Acute (48h) sublethal exposure to methyl parathion resulted in increased AChE levels in brain tissue in fish (Oreochromis mossambicus) (Rao and Rao, 1984). Researchers found a significant increase in acetylcholine at all time points measured (12-48hr) with acetylcholine levels increasing from 33-83% as compared to controls over the same time span.
A study of male quail (Coturnix japonica) exposed to lethal concentrations of two OP pesticides (i.e., DDVP or fenitrothion), found significant increases in total and free acetylcholine (Kobayashi et al., 1983).
Mice singly injected with propoxur displayed changes in cholinergic parameters in the brain: increased brain ACh content, decreased AChE activity, and high-affinity choline uptake into synaptosomes (Kobayashi 1988).
AChE levels and acetylcholine synthesis in rat striatum were compared in controls and animals exposed to 0.3 and 1 times the maximum tolerated dose. Acetylcholine was present in significantly less concentrations than in the adult rats (Karanth, 2003).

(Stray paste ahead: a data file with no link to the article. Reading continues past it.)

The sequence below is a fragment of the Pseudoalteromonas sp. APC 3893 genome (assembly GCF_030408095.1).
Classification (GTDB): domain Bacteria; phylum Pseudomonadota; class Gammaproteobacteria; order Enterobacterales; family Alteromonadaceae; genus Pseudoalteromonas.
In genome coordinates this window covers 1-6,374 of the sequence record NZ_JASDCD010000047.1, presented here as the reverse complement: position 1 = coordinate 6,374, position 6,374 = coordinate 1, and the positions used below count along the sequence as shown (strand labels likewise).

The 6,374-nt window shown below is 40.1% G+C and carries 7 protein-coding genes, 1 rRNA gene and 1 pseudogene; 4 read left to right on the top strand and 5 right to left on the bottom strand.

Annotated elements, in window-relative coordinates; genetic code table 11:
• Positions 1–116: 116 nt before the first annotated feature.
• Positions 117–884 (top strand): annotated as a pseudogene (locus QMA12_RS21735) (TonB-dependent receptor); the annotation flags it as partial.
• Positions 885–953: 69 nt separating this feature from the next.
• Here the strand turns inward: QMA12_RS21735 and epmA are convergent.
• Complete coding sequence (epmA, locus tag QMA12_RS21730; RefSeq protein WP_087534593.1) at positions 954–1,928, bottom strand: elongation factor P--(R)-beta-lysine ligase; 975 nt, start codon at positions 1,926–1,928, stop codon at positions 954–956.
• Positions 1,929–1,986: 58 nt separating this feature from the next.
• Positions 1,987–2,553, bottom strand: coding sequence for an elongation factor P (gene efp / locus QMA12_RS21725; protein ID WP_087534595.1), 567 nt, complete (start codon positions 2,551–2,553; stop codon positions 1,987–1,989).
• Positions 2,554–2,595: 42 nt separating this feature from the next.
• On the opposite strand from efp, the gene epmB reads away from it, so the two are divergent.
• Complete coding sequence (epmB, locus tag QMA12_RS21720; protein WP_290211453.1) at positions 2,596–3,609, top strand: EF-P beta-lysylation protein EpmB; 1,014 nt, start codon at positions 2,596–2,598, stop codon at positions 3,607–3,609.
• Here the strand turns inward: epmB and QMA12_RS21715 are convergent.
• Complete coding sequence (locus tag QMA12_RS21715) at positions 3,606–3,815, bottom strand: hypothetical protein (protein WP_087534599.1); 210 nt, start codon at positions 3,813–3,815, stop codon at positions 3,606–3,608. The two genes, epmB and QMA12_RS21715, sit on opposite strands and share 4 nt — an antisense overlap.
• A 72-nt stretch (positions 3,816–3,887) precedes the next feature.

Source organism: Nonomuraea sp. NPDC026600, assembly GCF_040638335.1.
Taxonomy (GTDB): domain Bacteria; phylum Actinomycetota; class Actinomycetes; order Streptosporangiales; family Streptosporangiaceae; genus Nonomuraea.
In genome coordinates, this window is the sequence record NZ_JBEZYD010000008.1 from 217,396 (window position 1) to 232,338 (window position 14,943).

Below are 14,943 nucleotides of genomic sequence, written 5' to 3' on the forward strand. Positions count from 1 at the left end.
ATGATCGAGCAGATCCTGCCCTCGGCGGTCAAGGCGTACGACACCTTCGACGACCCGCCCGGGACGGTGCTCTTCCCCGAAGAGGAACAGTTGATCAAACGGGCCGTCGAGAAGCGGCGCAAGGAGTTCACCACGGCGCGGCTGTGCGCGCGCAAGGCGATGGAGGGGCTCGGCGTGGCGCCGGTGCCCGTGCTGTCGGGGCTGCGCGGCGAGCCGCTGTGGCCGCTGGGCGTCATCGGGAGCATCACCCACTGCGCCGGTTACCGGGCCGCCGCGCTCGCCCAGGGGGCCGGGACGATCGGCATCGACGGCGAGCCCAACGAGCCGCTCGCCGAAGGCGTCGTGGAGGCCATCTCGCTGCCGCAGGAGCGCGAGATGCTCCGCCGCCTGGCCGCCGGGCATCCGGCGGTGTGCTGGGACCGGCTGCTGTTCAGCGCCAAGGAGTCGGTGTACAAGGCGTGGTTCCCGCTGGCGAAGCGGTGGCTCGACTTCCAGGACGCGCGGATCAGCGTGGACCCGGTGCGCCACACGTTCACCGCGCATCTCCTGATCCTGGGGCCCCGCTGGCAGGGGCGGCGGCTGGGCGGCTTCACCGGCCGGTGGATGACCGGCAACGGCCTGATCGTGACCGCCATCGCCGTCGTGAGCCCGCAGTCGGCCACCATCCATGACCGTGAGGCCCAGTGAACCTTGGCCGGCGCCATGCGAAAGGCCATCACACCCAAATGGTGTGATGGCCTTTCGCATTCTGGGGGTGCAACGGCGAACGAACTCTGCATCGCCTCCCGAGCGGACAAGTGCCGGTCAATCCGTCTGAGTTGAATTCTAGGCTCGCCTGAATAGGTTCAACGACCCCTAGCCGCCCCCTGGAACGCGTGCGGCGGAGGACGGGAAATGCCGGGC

Augustinsson, K.B. 1957. In: Glick,D.(Ed.); Methods of Biochemical Analysis, Interscience Publishers, Inc., New York, NY.
- Gómez-Canela, C., D. Tornero-Cañadas, E. Prats, B. Piña, R. Tauler and D. Raldúa (2018), "Comprehensive characterization of neurochemicals in three zebrafish chemical models of human acute organophosphorus poisoning using liquid chromatography-tandem mass spectrometry”, Analytical and Bioanalytical Chemistry 410(6): 1735-1748. DOI: 10.1007/s00216-017-0827-3.
Fukuto TR. 1990. Mechanism of action of organophosphorus and carbamate insecticides. Environ Health Perspect 87:245-254.
Hestrin, S. (1949). The Reaction of Acetylcholine and Other Carboxylic Acid Derivatives with Hydroxylamine, and its Analytical Application. J. Biol. Chem. 180(1): 249-61.
Karanth, S., Pope, C. 2003. Age-related effects of chlorpyrifos and parathion on acetylcholine synthesis in rat striatum. Neurotoixol. Teratol. 25(5): 599-606.
Kobayashi H, Yuyama A, Kudo M, Matsusaka N. 1983. Effects of organophosphorus compounds, O,O‐dimethyl‐o‐(2,2‐dichlorovinyl)phosphate (DDVP) and O,O‐dimethyl‐o‐(3‐methyl 4‐nitrophenyl)phosphorothioate (fenitrothion), on brain acetylcholine content and acetylcholinesterase activity in Japanese quail. Toxicology 28:219–227.